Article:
To assess the effectiveness of the game-based learning programs, we recruited CCSs aged over 10 years who regularly visited the LTFU clinic at Mie university hospital, Mie, Japan. A data manager listed potential patients for this study and a pediatric oncologist screened the eligibility. CCSs with severely impaired cognitive function, psychiatric disorder, or developmental disorder were excluded. All subjects were Japanese speaking. They were informed of their cancer diagnosis. The subjects were enrolled into the study during the period between June 2016 and March 2017. They were divided into two groups, school children and AYA, for the respective age-based computer games: FUN QUEST for school-aged children and START LINE for AYA. School children included elementary school children aged between 10 and 12 years and junior high school students aged between 13 and 15 years. AYA were composed of CCSs aged between 16 and 40 years.

Informed consents or assents were obtained from all subjects. Guardians approved participation of their children in the study if the subjects were less than 20 years of age. This study was approved by the institutional review board at Mie University Hospital (No.1533) and registered to the clinical trial register in Japan (UMIN000043603-12/03/2021). This study was conducted in accordance with Ethical Guidelines for Medical and Health Research Involving Human Subjects by the Ministry of Health, Labour and Welfare of Japan.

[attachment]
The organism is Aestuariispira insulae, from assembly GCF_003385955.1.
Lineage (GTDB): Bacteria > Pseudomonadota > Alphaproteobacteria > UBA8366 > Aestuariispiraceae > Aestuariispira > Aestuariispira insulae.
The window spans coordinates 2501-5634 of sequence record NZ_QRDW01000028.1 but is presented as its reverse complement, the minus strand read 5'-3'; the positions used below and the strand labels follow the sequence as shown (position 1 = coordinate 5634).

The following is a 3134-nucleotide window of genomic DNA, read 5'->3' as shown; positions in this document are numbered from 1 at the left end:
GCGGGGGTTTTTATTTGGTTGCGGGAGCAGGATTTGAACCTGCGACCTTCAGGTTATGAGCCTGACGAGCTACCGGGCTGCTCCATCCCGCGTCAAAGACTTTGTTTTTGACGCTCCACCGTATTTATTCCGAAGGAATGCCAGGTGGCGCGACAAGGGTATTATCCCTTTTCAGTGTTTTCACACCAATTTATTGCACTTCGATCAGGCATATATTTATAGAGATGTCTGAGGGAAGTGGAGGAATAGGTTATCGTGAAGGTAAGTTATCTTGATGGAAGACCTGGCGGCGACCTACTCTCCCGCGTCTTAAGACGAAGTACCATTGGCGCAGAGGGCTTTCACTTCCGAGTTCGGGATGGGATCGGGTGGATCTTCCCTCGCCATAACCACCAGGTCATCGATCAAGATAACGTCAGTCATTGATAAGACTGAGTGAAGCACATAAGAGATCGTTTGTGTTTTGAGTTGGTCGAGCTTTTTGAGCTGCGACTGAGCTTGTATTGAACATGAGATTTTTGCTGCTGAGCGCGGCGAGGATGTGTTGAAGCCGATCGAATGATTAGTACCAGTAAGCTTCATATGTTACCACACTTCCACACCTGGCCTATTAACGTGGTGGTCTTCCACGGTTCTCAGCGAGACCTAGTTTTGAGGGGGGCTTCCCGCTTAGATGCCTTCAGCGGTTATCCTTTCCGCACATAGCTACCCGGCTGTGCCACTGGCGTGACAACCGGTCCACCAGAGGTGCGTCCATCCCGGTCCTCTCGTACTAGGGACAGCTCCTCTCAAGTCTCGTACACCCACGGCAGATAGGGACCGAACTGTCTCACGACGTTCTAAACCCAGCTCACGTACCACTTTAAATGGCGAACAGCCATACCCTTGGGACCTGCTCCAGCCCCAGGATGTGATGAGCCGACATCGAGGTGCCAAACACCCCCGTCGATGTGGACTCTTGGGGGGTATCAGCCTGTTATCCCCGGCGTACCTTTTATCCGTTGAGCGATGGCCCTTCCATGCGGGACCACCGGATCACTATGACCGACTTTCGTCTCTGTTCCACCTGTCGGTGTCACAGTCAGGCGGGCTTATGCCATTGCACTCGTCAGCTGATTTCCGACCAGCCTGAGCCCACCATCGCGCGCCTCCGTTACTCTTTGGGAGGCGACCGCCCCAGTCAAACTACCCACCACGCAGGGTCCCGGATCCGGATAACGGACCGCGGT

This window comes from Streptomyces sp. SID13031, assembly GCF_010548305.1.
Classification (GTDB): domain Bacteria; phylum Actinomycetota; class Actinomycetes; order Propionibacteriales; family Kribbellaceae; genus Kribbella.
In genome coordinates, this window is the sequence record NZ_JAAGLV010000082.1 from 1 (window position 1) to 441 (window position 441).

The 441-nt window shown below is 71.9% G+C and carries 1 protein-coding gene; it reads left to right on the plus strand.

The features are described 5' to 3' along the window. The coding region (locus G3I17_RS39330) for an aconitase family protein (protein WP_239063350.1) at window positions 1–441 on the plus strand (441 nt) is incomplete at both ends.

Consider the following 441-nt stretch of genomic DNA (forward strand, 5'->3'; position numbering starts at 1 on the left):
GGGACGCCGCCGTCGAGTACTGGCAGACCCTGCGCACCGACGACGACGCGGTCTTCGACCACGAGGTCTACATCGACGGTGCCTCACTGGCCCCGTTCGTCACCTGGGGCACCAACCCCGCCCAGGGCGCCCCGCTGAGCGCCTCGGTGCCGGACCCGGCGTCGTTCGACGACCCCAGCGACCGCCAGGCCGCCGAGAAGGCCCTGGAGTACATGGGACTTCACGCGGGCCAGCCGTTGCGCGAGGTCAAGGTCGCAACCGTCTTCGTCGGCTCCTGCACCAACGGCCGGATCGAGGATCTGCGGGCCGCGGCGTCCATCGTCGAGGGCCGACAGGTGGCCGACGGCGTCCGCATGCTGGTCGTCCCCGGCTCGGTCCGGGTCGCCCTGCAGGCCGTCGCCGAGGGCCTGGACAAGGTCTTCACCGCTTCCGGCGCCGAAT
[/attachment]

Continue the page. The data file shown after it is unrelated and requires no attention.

Procedure

The background data of the subjects were collected from medical records. The subjects were assessed for their baseline health-management awareness, self-esteem, and knowledge level on cancer-related late effects before the intervention. After the baseline assessment, they were instructed on game operation by an investigator of this study. Each subject was lent a tablet-type device or a laptop computer on which either FUN QUEST for school children or START LINE plus for AYA was installed. The subject was asked to play the game once a week for one month at home. The device was returned at the end of the intervention. Health-management awareness, self-esteem, and knowledge learnt from the game were surveyed with the questionnaire used for the baseline assessment at 1-, 6- and 12-month from the baseline assessment by postal mail.

Assessment of health-management awareness